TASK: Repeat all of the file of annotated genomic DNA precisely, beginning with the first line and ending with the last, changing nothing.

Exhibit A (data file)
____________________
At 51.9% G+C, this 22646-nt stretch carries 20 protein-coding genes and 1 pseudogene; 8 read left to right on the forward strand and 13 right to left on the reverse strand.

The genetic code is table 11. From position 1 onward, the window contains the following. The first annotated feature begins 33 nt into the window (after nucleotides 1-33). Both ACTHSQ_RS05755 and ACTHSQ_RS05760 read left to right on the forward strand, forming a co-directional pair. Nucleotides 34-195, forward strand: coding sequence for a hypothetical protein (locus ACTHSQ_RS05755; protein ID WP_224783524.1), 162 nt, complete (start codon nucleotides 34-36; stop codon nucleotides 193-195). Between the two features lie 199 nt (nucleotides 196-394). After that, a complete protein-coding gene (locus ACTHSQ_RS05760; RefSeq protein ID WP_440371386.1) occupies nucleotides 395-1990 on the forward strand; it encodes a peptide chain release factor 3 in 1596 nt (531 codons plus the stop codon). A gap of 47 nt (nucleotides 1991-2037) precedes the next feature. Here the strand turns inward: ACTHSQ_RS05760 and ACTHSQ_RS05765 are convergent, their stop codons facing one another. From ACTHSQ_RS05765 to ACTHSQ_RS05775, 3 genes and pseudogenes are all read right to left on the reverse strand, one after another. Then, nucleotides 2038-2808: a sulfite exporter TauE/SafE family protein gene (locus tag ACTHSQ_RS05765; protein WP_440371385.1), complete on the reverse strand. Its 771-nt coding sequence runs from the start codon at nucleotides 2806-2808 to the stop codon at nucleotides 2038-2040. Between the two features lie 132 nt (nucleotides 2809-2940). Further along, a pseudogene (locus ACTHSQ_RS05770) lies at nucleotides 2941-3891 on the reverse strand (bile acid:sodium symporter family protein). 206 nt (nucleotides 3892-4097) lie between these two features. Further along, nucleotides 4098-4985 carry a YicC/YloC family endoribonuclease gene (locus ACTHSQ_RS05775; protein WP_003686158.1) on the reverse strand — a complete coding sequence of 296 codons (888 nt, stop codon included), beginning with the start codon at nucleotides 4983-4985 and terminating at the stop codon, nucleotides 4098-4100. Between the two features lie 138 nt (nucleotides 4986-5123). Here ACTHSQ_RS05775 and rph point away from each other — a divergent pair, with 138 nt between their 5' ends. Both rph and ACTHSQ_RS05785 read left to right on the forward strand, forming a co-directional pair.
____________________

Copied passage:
At 51.9% G+C, this 22646-nt stretch carries 20 protein-coding genes and 1 pseudogene; 8 read left to right on the forward strand and 13 right to left on the reverse strand.

The genetic code is table 11. From position 1 onward, the window contains the following. The first annotated feature begins 33 nt into the window (after nucleotides 1-33). Both ACTHSQ_RS05755 and ACTHSQ_RS05760 read left to right on the forward strand, forming a co-directional pair. Nucleotides 34-195, forward strand: coding sequence for a hypothetical protein (locus ACTHSQ_RS05755; protein ID WP_224783524.1), 162 nt, complete (start codon nucleotides 34-36; stop codon nucleotides 193-195). Between the two features lie 199 nt (nucleotides 196-394). After that, a complete protein-coding gene (locus ACTHSQ_RS05760; RefSeq protein ID WP_440371386.1) occupies nucleotides 395-1990 on the forward strand; it encodes a peptide chain release factor 3 in 1596 nt (531 codons plus the stop codon). A gap of 47 nt (nucleotides 1991-2037) precedes the next feature. Here the strand turns inward: ACTHSQ_RS05760 and ACTHSQ_RS05765 are convergent, their stop codons facing one another. From ACTHSQ_RS05765 to ACTHSQ_RS05775, 3 genes and pseudogenes are all read right to left on the reverse strand, one after another. Then, nucleotides 2038-2808: a sulfite exporter TauE/SafE family protein gene (locus tag ACTHSQ_RS05765; protein WP_440371385.1), complete on the reverse strand. Its 771-nt coding sequence runs from the start codon at nucleotides 2806-2808 to the stop codon at nucleotides 2038-2040. Between the two features lie 132 nt (nucleotides 2809-2940). Further along, a pseudogene (locus ACTHSQ_RS05770) lies at nucleotides 2941-3891 on the reverse strand (bile acid:sodium symporter family protein). 206 nt (nucleotides 3892-4097) lie between these two features. Further along, nucleotides 4098-4985 carry a YicC/YloC family endoribonuclease gene (locus ACTHSQ_RS05775; protein WP_003686158.1) on the reverse strand — a complete coding sequence of 296 codons (888 nt, stop codon included), beginning with the start codon at nucleotides 4983-4985 and terminating at the stop codon, nucleotides 4098-4100. Between the two features lie 138 nt (nucleotides 4986-5123). Here ACTHSQ_RS05775 and rph point away from each other — a divergent pair, with 138 nt between their 5' ends. Both rph and ACTHSQ_RS05785 read left to right on the forward strand, forming a co-directional pair.